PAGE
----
A healthy workforce: is enough being done?

Monika Grzesik looks at the measures being taken by employers and the authorities to safeguard the health of construction workers.

As workers rest during the midday break
As workers rest during the midday break

A cursory glance into any one of Dubai's busier emergency rooms will tell you that for many construction workers in the emirate, hospital trips are part and parcel of their experience in Dubai.

At the Iranian Hospital's emergency department, nurse Hasan Sabbagh said that, on average, around 10 construction workers are brought in on a daily basis. But these numbers vary and in some months the hospital treats well over 300 labourers for accidents and illnesses.

Many don't have insurance ... and the workers have to pay for themselves, or they have to get their friends to pay.

Jebel Ali Hospital also regularly treats labourers in serious conditions. "The cases are relatively high on this side because we are in 'New Dubai' where there is a lot of construction work," said Dr Prem Jagyasi.

"It's very important to spread awareness about this because recently we have seen some cases in very bad condition."

Working in such a hazardous environment it's no surprise that construction workers are particularly susceptible to illness and injury. But with so many ending up in hospital on a daily basis - are employers and the authorities doing enough to safeguard the health of this most vulnerable section of society?

One of the biggest problems is that many construction workers that become ill or end up in hospital cannot afford to pay for treatment.

"Some companies have health insurance for their workers, but many don't have insurance to cover them and the workers have to pay for themselves, or they have to get their friends to pay. We have so many cases like this," said Sabbagh.

He believes that the situation will be improved once the Dubai government follows in the footsteps of Abu Dhabi and introduces a mandatory health insurance law, which will make it compulsory for companies to provide health insurance for their workforce.

Dr Juma Bilal Fairouz, director of the department of disease control, Ministry of Health, said: "Health insurance is vital and since there is no tax system in this country to support such schemes, I think the contractors should have to bear the cost of it for their employees. They're the ones profiting from these workers and therefore they should provide health insurance for them."

However, if the law follows the Abu Dhabi model directly, it will not cover on-site injuries, and it will be up to companies to take out this extra cost.

But there is also evidence of some employers taking greater steps to safeguard the health of their labour force. As the midday working ban comes to a close, hospitals are reporting that this summer has seen a significant decline in numbers of workers suffering from heat-related illnesses, such as heat stroke and heat exhaustion, compared to previous years.

Dr Moin Fikree, clinical director, emergency and trauma centre, Rashid Hospital, believes that the drop is down to more companies taking the government ban, and workers health in general, more seriously.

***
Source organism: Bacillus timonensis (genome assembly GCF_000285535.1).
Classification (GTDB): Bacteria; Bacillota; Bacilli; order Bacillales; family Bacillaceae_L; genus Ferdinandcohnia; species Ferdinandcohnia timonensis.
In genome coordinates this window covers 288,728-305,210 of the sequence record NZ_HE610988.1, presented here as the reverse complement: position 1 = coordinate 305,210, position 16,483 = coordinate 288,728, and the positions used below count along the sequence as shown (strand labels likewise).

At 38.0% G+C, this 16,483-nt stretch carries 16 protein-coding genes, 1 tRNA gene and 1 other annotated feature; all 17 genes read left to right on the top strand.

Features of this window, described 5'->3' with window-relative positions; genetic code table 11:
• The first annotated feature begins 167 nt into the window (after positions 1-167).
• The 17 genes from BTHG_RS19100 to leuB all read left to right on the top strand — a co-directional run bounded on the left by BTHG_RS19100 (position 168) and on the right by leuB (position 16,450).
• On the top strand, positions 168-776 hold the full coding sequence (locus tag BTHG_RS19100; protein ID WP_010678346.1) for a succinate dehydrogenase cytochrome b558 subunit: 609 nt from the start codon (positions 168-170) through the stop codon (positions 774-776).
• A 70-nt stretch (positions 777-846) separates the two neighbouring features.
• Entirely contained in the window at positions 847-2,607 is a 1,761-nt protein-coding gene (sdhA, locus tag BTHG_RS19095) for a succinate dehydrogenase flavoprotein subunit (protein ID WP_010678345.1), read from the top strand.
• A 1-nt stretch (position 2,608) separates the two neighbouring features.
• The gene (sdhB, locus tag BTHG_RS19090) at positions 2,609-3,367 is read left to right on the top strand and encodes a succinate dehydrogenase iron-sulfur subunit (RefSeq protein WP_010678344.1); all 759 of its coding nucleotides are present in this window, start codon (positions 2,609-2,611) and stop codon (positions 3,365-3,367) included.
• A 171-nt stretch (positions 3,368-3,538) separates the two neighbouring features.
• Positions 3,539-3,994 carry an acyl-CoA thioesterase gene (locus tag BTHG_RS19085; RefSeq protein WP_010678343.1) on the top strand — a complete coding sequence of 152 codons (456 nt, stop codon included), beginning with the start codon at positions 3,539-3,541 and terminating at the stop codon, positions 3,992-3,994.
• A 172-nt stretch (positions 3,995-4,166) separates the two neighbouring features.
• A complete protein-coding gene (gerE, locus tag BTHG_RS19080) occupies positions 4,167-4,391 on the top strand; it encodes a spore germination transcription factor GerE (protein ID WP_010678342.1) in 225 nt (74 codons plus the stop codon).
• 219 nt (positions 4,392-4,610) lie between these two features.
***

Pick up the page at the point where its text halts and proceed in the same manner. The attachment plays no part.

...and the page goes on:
"The law has brought about a change in attitude towards illness," he said. "It has brought to the forefront the recognition that it exists, that it is preventable and by very simple techniques. I think that as everybody becomes more aware of this, companies realise they don't want to get a bad name by having their labourers end up in clinics all the time."

"I have been to a few construction sites over the past few months. The most notable that comes to my mind is the new terminal at the Dubai Airport, and it's amazing when you go there and everywhere you see signs telling workers to ‘keep hydrated' and ‘keep on drinking'," he added.

Similar initiatives can be found among some of Dubai's larger developers - Dubai Silicon Oasis Authority (DSOA) is set to establish on-site first aid centres for labourers. "It has become imperative to offer medical facilities for construction workers," said Khalil Odeh Shalan, director of operation and facility management, DSOA.

"The first aid centre is being launched with the objective of treating employees working on these sites who suffer work-related injuries, and is in line with the rules and regulations of the Ministry of Labour," he added.

Al Futtaim Carillion also invests in healthcare for labourers with trained first aid personnel on all sites, a 24-hour medical centre at labour camps and isolation rooms for those with communicable diseases.

"We try to take preventative measures as much as possible regarding illness," said Gurdev Singh, safety advisor, Al Futtaim Carillion. "This summer we are providing all our workers with Hydrolyte dehydration powder so we've had no serious cases of dehydration among the workforce. All first aid is provided, but anything that is more serious, we take them straight to hospital."

These measures are a big step in the right direction, but as Singh points out, "many of the big companies have these types of medical facilities on site, but I don't know how smaller companies are managing".

Health status is one of the most tangible indicators of workers' well being; while government policies such as working bans and mandatory health insurance schemes will go some way towards protecting labourers it is ultimately up to employers to ensure that the health of their workforce is properly safeguarded.

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